Learning about disability employment

Classroom scene

Meet Alison, Vice Principal and Literary Coach at Department of Education in Tasmania

Alison Venter worked with a teacher who injured himself and ended up on crutches. He was concerned about how the students would react – but he didn’t need to be.

“I told him to just wait and see how they’d respond and I think he was surprised. They were opening doors and moving chairs – it’s normal to them now,” says Alison.

Alison is a teacher of 18 years, and a vice principal working in Tasmania. She lives with disability – and she uses a wheelchair to help with her mobility.

Employers in the Education sector are amongst the most open to hiring people with disability – which is true of Alison’s experience, too.

“I’m lucky my employers want to work with me to make the school as functional as possible. Usually schools are already pretty accessible, so management want to know what’s going to make a difference and allow me to use the space easily,” says Alison.

There have, of course, been challenges – but through open communication, nothing is insurmountable. One example is when a school Alison worked at was building a new campus, and an architect was determined not to include a ramp into one of the classrooms.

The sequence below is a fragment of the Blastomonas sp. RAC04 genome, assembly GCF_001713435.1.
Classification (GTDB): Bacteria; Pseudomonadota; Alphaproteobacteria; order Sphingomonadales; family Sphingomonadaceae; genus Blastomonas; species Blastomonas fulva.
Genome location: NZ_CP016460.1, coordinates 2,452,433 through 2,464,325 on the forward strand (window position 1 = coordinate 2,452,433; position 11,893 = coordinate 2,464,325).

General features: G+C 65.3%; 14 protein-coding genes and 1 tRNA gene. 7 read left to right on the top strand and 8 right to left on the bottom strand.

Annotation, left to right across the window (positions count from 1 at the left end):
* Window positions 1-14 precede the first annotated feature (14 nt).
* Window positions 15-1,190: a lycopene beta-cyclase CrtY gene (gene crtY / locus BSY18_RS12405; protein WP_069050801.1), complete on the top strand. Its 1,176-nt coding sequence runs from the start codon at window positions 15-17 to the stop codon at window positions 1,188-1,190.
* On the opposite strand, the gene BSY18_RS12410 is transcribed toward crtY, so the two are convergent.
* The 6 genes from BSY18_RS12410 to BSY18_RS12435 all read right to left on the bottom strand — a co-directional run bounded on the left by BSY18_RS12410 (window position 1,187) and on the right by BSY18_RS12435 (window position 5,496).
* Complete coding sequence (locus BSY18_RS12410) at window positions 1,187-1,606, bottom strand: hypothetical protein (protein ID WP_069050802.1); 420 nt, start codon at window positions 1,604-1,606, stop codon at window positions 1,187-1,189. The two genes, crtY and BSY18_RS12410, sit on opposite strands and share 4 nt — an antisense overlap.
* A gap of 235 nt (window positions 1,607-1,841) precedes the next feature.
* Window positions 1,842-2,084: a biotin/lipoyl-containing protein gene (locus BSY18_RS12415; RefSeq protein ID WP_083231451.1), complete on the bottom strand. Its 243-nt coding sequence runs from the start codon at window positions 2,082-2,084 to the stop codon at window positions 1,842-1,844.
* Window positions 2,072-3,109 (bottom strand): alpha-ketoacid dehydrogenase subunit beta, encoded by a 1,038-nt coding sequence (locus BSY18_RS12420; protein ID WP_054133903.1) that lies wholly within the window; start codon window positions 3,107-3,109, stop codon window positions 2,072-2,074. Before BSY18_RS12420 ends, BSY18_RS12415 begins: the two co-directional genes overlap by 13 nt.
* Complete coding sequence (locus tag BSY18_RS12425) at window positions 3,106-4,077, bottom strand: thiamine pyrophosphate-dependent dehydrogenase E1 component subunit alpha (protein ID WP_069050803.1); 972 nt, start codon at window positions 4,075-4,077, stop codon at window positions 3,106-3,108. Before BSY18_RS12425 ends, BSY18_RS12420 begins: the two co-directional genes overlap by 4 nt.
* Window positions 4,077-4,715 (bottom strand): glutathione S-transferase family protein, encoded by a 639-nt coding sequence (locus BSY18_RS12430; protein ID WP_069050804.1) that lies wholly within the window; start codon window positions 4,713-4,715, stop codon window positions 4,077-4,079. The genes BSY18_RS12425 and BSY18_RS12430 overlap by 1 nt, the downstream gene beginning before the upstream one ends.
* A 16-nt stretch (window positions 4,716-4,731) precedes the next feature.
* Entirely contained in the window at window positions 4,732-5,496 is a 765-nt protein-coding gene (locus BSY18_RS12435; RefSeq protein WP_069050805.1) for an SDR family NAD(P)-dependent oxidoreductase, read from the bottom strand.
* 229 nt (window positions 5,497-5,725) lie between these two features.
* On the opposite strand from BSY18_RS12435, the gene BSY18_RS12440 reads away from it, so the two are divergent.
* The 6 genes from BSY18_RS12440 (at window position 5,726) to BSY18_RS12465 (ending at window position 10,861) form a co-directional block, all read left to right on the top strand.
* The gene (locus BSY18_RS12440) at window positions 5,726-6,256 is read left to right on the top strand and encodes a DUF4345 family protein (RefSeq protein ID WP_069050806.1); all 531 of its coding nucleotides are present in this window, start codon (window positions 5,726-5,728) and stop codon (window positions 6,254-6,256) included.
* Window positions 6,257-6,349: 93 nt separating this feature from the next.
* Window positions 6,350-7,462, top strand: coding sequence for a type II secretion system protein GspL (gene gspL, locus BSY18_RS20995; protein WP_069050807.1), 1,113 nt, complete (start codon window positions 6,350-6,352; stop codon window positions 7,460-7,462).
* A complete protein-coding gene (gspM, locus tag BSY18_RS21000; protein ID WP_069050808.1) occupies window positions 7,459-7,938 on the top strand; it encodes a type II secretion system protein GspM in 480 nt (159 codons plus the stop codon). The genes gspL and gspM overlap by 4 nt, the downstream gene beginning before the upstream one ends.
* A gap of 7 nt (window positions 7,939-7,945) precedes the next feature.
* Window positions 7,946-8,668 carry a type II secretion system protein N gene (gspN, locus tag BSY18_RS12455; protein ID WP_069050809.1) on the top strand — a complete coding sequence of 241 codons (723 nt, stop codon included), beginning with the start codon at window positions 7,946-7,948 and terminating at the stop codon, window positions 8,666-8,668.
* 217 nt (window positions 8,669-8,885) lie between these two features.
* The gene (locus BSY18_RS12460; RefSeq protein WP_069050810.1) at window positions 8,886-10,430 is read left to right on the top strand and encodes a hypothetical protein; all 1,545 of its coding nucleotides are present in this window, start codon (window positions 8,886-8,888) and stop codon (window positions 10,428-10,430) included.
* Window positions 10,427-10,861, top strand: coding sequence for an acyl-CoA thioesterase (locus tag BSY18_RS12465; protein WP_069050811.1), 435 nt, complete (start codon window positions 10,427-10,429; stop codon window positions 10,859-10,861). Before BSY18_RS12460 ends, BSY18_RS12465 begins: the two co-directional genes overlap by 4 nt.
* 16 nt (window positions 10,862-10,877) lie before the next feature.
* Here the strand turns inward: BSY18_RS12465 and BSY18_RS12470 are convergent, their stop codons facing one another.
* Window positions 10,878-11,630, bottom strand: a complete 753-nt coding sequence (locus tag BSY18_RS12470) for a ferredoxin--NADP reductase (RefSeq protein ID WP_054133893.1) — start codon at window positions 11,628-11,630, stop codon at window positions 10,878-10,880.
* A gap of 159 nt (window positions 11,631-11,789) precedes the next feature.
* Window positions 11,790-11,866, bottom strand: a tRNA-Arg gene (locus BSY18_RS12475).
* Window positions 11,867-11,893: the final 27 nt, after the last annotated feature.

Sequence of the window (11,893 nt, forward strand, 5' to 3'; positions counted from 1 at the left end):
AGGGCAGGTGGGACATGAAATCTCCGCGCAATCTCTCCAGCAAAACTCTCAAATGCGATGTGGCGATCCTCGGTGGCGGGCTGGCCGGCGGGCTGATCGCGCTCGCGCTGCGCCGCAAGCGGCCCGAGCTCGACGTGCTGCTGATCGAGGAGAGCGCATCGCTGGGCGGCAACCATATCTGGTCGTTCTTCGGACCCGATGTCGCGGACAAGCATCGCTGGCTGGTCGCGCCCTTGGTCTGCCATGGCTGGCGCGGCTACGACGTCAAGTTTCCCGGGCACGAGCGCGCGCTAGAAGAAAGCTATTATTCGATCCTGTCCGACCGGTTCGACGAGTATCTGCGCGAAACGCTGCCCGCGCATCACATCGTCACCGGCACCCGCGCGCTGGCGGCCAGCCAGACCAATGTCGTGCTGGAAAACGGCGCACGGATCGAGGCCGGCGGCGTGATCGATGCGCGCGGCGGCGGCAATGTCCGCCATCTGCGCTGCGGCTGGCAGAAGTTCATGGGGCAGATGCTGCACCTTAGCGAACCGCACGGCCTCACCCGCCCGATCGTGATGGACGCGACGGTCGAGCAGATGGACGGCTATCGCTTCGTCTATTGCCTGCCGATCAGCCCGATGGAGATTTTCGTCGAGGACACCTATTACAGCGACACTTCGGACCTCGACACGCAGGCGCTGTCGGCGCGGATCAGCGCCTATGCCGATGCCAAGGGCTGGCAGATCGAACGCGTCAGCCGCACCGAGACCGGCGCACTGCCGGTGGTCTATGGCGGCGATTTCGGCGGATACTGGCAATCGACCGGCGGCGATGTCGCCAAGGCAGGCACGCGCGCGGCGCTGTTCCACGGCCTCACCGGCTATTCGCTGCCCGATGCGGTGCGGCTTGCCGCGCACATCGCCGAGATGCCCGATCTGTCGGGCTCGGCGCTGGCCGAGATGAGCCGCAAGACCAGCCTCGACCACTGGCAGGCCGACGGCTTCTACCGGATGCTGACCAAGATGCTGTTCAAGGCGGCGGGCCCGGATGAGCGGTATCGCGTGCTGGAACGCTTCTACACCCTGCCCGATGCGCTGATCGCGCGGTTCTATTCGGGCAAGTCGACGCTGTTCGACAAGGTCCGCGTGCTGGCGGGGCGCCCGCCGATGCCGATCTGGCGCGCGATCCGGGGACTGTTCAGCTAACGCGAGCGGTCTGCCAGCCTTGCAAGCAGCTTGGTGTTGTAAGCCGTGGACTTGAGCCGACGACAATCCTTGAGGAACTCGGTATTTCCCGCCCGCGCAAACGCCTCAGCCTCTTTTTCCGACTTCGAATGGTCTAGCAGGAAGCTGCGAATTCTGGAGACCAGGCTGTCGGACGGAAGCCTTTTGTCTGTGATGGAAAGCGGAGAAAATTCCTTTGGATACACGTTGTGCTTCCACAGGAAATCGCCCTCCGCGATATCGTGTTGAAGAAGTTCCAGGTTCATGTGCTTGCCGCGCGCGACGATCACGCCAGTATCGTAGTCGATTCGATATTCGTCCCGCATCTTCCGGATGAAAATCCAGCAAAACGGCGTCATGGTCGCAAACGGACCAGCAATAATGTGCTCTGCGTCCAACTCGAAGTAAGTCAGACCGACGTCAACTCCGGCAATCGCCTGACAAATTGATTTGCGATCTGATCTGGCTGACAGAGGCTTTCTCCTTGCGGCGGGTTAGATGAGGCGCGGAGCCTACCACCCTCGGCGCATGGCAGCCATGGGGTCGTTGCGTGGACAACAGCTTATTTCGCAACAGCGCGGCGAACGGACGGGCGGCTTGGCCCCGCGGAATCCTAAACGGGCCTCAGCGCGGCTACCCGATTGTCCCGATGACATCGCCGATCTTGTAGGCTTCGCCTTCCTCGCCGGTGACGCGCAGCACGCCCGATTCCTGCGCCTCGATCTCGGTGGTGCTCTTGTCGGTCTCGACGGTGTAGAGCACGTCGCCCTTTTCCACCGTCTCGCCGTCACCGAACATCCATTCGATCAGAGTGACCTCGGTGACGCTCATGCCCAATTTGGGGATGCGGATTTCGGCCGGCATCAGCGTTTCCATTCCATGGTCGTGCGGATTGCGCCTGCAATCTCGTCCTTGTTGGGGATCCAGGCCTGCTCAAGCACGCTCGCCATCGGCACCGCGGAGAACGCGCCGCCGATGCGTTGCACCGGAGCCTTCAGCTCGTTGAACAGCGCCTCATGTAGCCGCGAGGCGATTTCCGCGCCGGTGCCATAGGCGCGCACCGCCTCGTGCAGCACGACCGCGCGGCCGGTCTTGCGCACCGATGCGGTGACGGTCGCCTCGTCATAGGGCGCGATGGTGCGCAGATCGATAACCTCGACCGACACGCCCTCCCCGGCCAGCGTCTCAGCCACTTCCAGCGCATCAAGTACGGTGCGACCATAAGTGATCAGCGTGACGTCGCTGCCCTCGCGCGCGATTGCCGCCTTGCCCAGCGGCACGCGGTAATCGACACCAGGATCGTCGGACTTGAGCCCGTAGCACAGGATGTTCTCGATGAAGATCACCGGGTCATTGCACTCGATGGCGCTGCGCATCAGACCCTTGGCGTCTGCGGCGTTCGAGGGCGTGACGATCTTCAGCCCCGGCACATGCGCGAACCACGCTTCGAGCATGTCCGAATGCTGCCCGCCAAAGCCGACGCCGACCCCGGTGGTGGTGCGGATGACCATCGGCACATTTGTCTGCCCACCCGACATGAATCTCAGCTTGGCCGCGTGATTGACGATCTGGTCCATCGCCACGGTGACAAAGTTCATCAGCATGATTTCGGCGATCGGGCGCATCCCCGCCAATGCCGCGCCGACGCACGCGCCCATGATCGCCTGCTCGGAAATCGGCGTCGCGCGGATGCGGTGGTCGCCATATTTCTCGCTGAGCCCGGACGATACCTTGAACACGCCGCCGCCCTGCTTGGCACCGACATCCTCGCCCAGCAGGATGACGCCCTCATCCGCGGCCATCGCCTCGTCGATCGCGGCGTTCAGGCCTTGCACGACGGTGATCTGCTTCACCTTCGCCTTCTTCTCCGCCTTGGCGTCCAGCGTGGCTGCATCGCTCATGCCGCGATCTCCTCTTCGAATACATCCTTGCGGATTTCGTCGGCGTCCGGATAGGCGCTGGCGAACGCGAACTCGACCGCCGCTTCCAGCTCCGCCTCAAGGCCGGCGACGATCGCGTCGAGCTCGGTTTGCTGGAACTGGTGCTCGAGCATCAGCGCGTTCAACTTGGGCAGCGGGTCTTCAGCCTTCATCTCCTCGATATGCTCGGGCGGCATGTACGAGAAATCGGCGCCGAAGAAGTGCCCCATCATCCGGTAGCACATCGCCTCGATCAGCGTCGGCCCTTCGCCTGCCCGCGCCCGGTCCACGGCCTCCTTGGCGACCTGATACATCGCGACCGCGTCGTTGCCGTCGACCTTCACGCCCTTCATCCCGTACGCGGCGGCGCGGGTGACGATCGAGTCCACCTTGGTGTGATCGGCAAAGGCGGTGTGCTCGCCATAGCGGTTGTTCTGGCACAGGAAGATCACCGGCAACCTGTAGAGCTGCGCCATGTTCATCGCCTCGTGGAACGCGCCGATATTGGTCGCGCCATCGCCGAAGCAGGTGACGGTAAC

“Luckily I had the support of the school. We had to make it clear that it’s not just about me – putting in a ramp is going to benefit a whole range of people, students, staff and parents who might already be at the school, or might come in the future.”

Making your workplace more accessible for staff isn’t just for one person - it’s for the entire community who uses that space. For employers looking to make adjustments for employees with disability, the Employment Assistance Fund is available for free assessments and to help with financing necessary changes.

Whenever Alison starts at a new school, she makes an effort to go around to each classroom and introduce herself, and let students know that they can ask any questions they might have.

“I tell all the students that I might look different, but I’m this old – they’ll think I’m young because they see my size and equate that with age. I tell them that I welcome their questions, but I might not want to answer everything – and that’s okay,” she says.

“It has been the same at every school. I’ll tell them that everyone needs a bit of help with something– it’s about teaching them that everyone’s different in their own way and not to make assumptions. The kids have always been fantastic.”

Being open to hiring people with disability is just the beginning. When employers make the decision to take the next step, they aren’t in it alone. Find out more about the support available through JobAccess.

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